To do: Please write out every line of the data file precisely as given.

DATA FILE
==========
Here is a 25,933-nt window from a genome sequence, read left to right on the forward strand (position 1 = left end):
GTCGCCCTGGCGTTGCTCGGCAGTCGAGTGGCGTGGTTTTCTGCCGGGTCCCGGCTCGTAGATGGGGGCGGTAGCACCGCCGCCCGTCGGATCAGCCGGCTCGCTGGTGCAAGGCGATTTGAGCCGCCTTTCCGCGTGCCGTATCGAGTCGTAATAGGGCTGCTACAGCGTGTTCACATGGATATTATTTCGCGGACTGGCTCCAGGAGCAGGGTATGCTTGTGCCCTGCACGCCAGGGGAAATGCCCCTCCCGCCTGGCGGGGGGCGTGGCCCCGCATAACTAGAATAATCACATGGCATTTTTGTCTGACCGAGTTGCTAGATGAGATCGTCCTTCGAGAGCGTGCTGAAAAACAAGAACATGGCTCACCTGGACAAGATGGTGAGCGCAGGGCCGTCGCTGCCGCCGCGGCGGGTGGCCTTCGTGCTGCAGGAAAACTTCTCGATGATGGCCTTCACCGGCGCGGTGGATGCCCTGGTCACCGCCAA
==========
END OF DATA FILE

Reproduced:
Here is a 25,933-nt window from a genome sequence, read left to right on the forward strand (position 1 = left end):
GTCGCCCTGGCGTTGCTCGGCAGTCGAGTGGCGTGGTTTTCTGCCGGGTCCCGGCTCGTAGATGGGGGCGGTAGCACCGCCGCCCGTCGGATCAGCCGGCTCGCTGGTGCAAGGCGATTTGAGCCGCCTTTCCGCGTGCCGTATCGAGTCGTAATAGGGCTGCTACAGCGTGTTCACATGGATATTATTTCGCGGACTGGCTCCAGGAGCAGGGTATGCTTGTGCCCTGCACGCCAGGGGAAATGCCCCTCCCGCCTGGCGGGGGGCGTGGCCCCGCATAACTAGAATAATCACATGGCATTTTTGTCTGACCGAGTTGCTAGATGAGATCGTCCTTCGAGAGCGTGCTGAAAAACAAGAACATGGCTCACCTGGACAAGATGGTGAGCGCAGGGCCGTCGCTGCCGCCGCGGCGGGTGGCCTTCGTGCTGCAGGAAAACTTCTCGATGATGGCCTTCACCGGCGCGGTGGATGCCCTGGTCACCGCCAA